The advent of medical breakthroughs, healthier life-styles, and WW11 spawning the ‘Baby Boomers"─ now at midlife─ finds more and more people caring for aging parents. This universal crisis brings untold stress and strain. Caregivers are torn between caring for their aging parents and their own children. The emotional upheaval of becoming a parent to your own parent ─ reversal of roles─ making decisions for them, and relinquishing the illusion of the powerful a-giving, all-caring parent can give rise to anxiety, anger, and sadness.
The anguish of watching your beloved parent become ill and suffer is heart rending. For some of us, the realization that unresolved frictions with our parents will never be resolved can be even more devastating. For most of us, the logistics and the financial problems are additional challenges.
Above all, aging parents are a stark reminder of our own aging and mortality. In my practice, existential angst ─ triggered by our aging parents ─ is, often, out of awareness. When anxieties and fears are not owned, they are disguised, denied, and cause even more suffering. And our love lives can't help but be affected.
So what's a midlife gal or guy caught up in this emotional crisis to do?
Meet Danielle who is obsessed with exercise, diet, grooming, and cleanliness, Danielle's routine was set in stone. If she tried to deviate ever so slightly her anxieties mounted to such heights, she feared she'd lose her mind. She needed a blueprint for everything. That way she had certainty. Remember the adage ‘we make plans and God laughs'? Alas, such was Danielle's fate.
The men in her life had other agendas. Her aging father's operation for colon cancer would surely interrupt her ritual. Then there was her husband who wanted a fun, sexy partner ─ not one enslaved with rituals─ who was free to play with him at a whim. Not getting his needs met at home he began to look elsewhere. Her love life was hanging on a thread.
In case you are wondering why Danielle needed these obsessive compulsive behaviors, Danielle was trying to manage her fears of uncertainty. The most daunting uncertainty is, without a doubt, the uncertainty of death. In denial of death, her existence had become a living death.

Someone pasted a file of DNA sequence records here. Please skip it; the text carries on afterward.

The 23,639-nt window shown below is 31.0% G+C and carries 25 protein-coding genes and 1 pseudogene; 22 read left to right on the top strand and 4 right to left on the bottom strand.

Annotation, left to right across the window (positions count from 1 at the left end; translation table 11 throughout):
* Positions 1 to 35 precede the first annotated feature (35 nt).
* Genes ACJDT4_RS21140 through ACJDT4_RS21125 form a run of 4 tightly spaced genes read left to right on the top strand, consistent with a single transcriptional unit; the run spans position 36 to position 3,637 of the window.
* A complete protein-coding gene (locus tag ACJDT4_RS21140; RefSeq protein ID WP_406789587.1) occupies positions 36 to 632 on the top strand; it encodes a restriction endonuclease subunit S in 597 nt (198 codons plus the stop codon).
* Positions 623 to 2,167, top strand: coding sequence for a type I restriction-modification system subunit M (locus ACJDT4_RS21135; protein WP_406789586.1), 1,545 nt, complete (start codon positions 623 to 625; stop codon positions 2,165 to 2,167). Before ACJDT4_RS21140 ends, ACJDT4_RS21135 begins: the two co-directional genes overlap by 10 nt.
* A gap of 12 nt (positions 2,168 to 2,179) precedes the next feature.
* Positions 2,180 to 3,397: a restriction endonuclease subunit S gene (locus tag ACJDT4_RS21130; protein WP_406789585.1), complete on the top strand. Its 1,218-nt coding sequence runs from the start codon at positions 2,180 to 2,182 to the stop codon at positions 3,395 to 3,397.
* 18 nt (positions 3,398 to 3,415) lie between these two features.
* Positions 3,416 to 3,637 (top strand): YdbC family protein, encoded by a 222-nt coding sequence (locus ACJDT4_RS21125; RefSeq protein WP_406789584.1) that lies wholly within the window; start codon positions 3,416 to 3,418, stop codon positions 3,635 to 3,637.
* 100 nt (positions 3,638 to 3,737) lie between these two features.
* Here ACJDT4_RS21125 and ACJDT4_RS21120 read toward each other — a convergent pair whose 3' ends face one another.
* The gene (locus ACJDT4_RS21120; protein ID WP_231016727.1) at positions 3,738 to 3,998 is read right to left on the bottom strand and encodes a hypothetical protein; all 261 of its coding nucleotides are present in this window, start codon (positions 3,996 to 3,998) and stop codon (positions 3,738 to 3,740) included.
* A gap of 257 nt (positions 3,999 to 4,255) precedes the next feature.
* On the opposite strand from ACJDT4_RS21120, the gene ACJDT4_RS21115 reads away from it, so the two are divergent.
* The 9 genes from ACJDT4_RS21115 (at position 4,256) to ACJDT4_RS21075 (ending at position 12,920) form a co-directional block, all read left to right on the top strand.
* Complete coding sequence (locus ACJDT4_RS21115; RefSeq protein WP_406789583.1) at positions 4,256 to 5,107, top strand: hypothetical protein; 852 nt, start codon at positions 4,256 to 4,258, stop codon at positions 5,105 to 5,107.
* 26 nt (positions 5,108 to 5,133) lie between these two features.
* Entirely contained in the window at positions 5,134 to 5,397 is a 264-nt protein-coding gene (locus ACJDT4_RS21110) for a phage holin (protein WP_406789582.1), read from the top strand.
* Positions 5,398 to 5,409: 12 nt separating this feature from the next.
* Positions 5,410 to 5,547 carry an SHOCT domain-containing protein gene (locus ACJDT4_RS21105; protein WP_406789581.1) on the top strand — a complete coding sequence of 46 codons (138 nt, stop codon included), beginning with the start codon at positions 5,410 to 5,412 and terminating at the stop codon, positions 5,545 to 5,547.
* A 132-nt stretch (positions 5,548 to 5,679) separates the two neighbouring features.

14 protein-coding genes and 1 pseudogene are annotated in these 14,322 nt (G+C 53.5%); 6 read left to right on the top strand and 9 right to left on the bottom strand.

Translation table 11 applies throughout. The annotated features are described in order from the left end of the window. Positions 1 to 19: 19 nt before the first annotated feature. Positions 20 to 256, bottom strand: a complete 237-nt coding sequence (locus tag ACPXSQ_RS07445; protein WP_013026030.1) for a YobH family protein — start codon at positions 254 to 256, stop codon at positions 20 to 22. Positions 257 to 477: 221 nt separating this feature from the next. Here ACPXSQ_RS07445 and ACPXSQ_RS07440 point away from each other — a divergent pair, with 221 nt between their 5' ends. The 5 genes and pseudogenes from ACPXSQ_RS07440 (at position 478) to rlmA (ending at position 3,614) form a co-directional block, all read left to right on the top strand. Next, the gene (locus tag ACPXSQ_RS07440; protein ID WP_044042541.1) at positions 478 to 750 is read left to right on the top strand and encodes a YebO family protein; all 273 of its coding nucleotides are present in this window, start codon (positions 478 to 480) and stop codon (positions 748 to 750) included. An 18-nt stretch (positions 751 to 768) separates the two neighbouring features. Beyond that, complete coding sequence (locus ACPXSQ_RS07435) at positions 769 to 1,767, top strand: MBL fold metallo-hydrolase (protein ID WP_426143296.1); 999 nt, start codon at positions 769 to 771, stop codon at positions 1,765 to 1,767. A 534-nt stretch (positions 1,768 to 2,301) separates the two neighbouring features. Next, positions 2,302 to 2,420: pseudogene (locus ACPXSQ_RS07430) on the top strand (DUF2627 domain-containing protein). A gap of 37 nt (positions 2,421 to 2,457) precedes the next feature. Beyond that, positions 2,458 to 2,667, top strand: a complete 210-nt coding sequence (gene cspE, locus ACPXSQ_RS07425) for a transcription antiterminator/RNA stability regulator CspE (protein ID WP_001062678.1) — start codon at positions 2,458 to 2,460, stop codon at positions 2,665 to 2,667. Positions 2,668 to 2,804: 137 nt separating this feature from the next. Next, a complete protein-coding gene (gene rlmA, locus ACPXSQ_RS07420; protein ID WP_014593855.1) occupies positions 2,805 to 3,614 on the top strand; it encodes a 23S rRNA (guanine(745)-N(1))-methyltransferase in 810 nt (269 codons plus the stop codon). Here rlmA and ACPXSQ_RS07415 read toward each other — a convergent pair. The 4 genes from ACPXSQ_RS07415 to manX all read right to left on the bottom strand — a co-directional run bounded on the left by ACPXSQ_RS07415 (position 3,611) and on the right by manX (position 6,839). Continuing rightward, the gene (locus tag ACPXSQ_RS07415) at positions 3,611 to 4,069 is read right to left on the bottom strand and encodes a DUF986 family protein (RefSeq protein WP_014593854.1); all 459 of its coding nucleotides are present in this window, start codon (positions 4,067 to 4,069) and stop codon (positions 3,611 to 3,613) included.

Solution? When Danielle became aware of her existential angst, she realized she was missing good living. She began taking slow, incremental steps of exposure to her fears. She found that a dirty dish, smudged mascara, or an extra ounce of fat did not mean she would crumble. Instead she began to live and love more freely.
Then there is the case of Victor who preferred to be called Vic because that sounded younger. His clear blue eyes, fringed with dark lashes were his defining feature. Windows to his soul, his sorrowful eyes were speckled with childish mischief. A most fetching man, Vic fetched numerous and sundry ladies. The common denominator of these lovelies was their youth.
The clue to his playground was his aging, infirm mother. It was her frail condition that triggered his anxieties and fears about his aging. And in the presence of his young lady friends, he was able to deny his aging and death. But did it work? Not really.
On the surface, Vic had it all ─ the stability of a marriage with a beautiful wife and children and lots of fun on the outside. Underneath it all, Vic was miserable. Not ready to leave his marriage or give up the young lovelies he was besieged with guilt and indecision. He ate and drank too much, and could not sleep or focus on anything meaningful. His overactive love life left him feeling fragmented and depleted.
In our work together, Vic made a choice. He decided to face his existential fears and to live and love every precious moment in more realistic and creative ways. And that meant focusing on his marriage and children for greater fulfillment, love, and meaning.
Like Danielle and Vic, you too have choices to make. This could be a time of dread or a time of hope. The greatest tragedy of life is not in dying; it's in not living and loving well.
Frances Cohen Praver, PhD
Crossroads at Midlife: Your Aging Parents, Your Emotions, and Your
Self (Praeger, 2004).
Daring Wives: Insight Into Women's Desires for Extramarital Affairs (Praeger, 2006).
I am currently working on a book on love and the brain.
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